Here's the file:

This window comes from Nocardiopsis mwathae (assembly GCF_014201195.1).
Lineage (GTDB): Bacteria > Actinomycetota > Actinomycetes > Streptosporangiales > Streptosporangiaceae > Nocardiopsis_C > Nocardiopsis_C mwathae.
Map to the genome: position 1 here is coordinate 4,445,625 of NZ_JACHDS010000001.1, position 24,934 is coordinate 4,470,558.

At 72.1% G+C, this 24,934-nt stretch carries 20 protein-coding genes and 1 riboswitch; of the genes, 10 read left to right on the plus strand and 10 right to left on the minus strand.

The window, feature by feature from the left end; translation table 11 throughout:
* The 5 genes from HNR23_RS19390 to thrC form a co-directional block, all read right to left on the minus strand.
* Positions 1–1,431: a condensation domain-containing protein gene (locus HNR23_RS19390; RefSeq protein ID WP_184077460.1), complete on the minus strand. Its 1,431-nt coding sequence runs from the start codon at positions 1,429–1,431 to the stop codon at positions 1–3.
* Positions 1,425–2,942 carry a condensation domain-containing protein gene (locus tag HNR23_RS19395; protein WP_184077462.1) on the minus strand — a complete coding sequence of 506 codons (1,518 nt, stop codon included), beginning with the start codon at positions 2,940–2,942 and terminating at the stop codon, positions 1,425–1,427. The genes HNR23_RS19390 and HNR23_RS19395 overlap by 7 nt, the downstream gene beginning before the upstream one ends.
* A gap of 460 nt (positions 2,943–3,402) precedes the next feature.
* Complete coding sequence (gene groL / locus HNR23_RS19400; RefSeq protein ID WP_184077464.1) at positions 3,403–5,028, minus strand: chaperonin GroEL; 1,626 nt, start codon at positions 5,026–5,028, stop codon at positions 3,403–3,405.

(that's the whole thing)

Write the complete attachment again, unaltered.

This window comes from Nocardiopsis mwathae (assembly GCF_014201195.1).
Lineage (GTDB): Bacteria > Actinomycetota > Actinomycetes > Streptosporangiales > Streptosporangiaceae > Nocardiopsis_C > Nocardiopsis_C mwathae.
Map to the genome: position 1 here is coordinate 4,445,625 of NZ_JACHDS010000001.1, position 24,934 is coordinate 4,470,558.

At 72.1% G+C, this 24,934-nt stretch carries 20 protein-coding genes and 1 riboswitch; of the genes, 10 read left to right on the plus strand and 10 right to left on the minus strand.

The window, feature by feature from the left end; translation table 11 throughout:
* The 5 genes from HNR23_RS19390 to thrC form a co-directional block, all read right to left on the minus strand.
* Positions 1–1,431: a condensation domain-containing protein gene (locus HNR23_RS19390; RefSeq protein ID WP_184077460.1), complete on the minus strand. Its 1,431-nt coding sequence runs from the start codon at positions 1,429–1,431 to the stop codon at positions 1–3.
* Positions 1,425–2,942 carry a condensation domain-containing protein gene (locus tag HNR23_RS19395; protein WP_184077462.1) on the minus strand — a complete coding sequence of 506 codons (1,518 nt, stop codon included), beginning with the start codon at positions 2,940–2,942 and terminating at the stop codon, positions 1,425–1,427. The genes HNR23_RS19390 and HNR23_RS19395 overlap by 7 nt, the downstream gene beginning before the upstream one ends.
* A gap of 460 nt (positions 2,943–3,402) precedes the next feature.
* Complete coding sequence (gene groL / locus HNR23_RS19400; RefSeq protein ID WP_184077464.1) at positions 3,403–5,028, minus strand: chaperonin GroEL; 1,626 nt, start codon at positions 5,026–5,028, stop codon at positions 3,403–3,405.